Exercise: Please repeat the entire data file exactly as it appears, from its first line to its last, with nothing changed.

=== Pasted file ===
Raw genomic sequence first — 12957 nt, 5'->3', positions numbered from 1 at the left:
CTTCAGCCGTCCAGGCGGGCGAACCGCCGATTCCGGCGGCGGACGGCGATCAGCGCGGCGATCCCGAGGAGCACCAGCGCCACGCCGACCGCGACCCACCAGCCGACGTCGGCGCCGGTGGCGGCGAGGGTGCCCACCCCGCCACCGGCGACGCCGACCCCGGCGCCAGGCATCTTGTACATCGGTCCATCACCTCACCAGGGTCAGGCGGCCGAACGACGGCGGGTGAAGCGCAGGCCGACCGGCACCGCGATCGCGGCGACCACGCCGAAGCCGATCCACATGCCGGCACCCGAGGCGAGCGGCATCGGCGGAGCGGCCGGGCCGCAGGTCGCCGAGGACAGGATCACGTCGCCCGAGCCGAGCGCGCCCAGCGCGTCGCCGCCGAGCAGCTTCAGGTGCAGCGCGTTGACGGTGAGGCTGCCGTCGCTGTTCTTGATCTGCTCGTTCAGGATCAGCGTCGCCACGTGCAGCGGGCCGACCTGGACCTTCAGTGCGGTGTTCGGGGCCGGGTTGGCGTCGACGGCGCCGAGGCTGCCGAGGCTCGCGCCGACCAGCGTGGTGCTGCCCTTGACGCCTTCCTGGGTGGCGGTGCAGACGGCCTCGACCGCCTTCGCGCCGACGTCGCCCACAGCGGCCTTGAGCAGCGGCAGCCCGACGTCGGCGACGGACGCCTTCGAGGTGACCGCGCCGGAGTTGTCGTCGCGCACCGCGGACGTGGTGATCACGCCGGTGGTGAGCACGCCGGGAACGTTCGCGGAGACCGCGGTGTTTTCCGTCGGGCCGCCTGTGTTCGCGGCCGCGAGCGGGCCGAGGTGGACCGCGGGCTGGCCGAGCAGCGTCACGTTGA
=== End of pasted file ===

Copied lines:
Raw genomic sequence first — 12957 nt, 5'->3', positions numbered from 1 at the left:
CTTCAGCCGTCCAGGCGGGCGAACCGCCGATTCCGGCGGCGGACGGCGATCAGCGCGGCGATCCCGAGGAGCACCAGCGCCACGCCGACCGCGACCCACCAGCCGACGTCGGCGCCGGTGGCGGCGAGGGTGCCCACCCCGCCACCGGCGACGCCGACCCCGGCGCCAGGCATCTTGTACATCGGTCCATCACCTCACCAGGGTCAGGCGGCCGAACGACGGCGGGTGAAGCGCAGGCCGACCGGCACCGCGATCGCGGCGACCACGCCGAAGCCGATCCACATGCCGGCACCCGAGGCGAGCGGCATCGGCGGAGCGGCCGGGCCGCAGGTCGCCGAGGACAGGATCACGTCGCCCGAGCCGAGCGCGCCCAGCGCGTCGCCGCCGAGCAGCTTCAGGTGCAGCGCGTTGACGGTGAGGCTGCCGTCGCTGTTCTTGATCTGCTCGTTCAGGATCAGCGTCGCCACGTGCAGCGGGCCGACCTGGACCTTCAGTGCGGTGTTCGGGGCCGGGTTGGCGTCGACGGCGCCGAGGCTGCCGAGGCTCGCGCCGACCAGCGTGGTGCTGCCCTTGACGCCTTCCTGGGTGGCGGTGCAGACGGCCTCGACCGCCTTCGCGCCGACGTCGCCCACAGCGGCCTTGAGCAGCGGCAGCCCGACGTCGGCGACGGACGCCTTCGAGGTGACCGCGCCGGAGTTGTCGTCGCGCACCGCGGACGTGGTGATCACGCCGGTGGTGAGCACGCCGGGAACGTTCGCGGAGACCGCGGTGTTTTCCGTCGGGCCGCCTGTGTTCGCGGCCGCGAGCGGGCCGAGGTGGACCGCGGGCTGGCCGAGCAGCGTCACGTTGA